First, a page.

GUIDES AND RESOURCES
- Interactive map: Trafford Blue Plaques
- Guide: Research your British Ancestors using Ancestry
- Guide: Research your Caribbean Ancestors using Ancestry
- Guide: Research your Irish Ancestors using Ancestry
- Guide: Research the History of your House
- Guide: Organising your Family History Research
- Guide: Understanding census records
- Trafford History Trails
- 1920s Children's Activity booklet
- The First World War in Trafford - Research Database
- 'Get to Know Your Grandparent(s)!' Children's Interview Activity Sheet
- Queen's Platinum Jubilee Activity Booklet
Browse Exhibits (2 total)
The eye-catching Essoldo Cinema has been a prominent figure of the Stretford landscape since the 1930s. Let's take a look at its many identities over the last eighty-four years.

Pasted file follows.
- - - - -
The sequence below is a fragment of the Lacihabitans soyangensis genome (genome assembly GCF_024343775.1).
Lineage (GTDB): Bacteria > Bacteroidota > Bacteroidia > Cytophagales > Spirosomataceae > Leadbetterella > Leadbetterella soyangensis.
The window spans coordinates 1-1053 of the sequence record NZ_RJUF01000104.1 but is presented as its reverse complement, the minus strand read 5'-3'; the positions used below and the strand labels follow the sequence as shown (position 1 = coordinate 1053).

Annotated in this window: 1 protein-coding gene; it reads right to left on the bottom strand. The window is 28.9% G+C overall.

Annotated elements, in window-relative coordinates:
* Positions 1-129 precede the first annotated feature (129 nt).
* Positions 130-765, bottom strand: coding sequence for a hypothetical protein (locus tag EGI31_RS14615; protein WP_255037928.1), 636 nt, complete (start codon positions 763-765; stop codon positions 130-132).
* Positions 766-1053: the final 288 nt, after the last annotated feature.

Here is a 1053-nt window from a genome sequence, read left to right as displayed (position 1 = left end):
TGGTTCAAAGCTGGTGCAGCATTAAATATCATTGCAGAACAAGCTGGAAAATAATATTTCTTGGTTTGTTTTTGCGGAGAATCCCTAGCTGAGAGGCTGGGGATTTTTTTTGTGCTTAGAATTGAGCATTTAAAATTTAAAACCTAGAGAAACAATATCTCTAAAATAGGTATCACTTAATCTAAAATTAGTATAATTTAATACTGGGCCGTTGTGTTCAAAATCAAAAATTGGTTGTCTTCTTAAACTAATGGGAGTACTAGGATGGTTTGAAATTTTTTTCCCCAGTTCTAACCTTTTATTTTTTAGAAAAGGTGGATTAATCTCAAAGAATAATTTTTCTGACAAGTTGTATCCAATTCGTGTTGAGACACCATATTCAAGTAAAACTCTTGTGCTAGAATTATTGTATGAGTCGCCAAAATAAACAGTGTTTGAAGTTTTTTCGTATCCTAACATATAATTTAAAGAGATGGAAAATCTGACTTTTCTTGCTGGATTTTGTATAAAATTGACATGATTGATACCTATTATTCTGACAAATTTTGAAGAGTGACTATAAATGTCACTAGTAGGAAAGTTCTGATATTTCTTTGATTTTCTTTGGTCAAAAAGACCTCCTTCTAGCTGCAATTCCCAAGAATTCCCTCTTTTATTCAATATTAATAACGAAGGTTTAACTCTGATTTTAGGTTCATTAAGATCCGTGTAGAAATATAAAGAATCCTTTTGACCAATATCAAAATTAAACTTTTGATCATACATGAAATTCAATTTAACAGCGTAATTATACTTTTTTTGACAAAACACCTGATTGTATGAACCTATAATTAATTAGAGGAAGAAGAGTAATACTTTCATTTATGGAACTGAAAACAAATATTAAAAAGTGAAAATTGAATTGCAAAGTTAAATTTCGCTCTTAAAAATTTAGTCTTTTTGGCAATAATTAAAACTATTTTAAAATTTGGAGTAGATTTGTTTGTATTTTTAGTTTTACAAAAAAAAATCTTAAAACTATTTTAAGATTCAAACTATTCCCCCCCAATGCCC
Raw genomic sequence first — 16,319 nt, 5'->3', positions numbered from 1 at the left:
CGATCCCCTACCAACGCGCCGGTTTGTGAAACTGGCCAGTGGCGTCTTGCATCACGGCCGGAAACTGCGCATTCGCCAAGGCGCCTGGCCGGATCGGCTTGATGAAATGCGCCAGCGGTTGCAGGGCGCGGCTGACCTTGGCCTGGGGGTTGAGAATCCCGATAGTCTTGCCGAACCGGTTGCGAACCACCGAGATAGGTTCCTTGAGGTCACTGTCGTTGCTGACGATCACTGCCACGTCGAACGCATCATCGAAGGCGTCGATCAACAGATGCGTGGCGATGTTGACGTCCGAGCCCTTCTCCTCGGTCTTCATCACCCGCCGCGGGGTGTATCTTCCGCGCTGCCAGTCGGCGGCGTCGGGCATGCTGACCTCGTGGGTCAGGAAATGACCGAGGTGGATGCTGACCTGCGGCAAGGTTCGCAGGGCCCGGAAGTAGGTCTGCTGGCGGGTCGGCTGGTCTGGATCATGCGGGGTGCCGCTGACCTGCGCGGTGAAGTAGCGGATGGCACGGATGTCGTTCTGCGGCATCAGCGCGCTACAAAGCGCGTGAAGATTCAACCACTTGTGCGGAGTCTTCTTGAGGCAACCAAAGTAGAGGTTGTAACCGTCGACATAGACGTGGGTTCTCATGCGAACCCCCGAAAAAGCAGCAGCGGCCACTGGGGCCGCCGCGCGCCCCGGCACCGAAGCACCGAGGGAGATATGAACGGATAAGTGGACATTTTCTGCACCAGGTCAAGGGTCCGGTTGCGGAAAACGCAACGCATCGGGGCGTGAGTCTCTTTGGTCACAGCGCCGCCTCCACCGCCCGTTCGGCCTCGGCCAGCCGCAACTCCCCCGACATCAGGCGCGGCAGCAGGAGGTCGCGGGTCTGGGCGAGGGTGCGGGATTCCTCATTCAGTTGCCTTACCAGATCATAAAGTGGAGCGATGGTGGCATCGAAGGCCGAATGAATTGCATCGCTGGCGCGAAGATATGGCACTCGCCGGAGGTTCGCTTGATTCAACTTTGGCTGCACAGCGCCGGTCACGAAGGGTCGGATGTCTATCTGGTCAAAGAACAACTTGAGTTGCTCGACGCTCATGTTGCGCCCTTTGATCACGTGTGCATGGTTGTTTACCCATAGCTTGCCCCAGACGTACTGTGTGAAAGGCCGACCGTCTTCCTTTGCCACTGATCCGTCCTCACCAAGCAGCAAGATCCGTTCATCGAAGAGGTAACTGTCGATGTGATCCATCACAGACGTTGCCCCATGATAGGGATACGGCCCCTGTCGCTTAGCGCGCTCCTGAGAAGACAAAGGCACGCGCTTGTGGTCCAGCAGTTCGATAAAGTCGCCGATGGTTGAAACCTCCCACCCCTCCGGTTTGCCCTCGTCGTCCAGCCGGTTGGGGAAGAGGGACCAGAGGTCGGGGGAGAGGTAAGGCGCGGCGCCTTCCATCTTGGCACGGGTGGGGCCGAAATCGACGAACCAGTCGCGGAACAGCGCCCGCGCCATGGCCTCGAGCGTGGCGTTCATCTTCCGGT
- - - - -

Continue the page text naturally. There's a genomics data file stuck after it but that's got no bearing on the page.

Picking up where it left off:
This article explores the history of morris dancing in Stretford and its social context. Morris dancing, associated until the mid-nineteenth century with the rush-bearing at Stretford Wakes, was revived in 1910 after the establishment of an annual Rose Queen Festival, centred on the Gorse Hill district, which was to become the annual Stretford Pageant. As well as the Gorse Hill Morris Dancers there were other troupes formed in Stretford and Trafford Park.
Research into programmes from the Rose Queen Festival and newspaper reports has provided insight into the strong relationship between the Rose Queen event and the Morris dancers, the social background of the dancers and their history of dancing with the troupe. Examination of the close community from which the Gorse Hill dancers came, and of the large scale participation of that community in the annual Rose Queen Festival, has demonstrated why pride in taking part in the morris was created.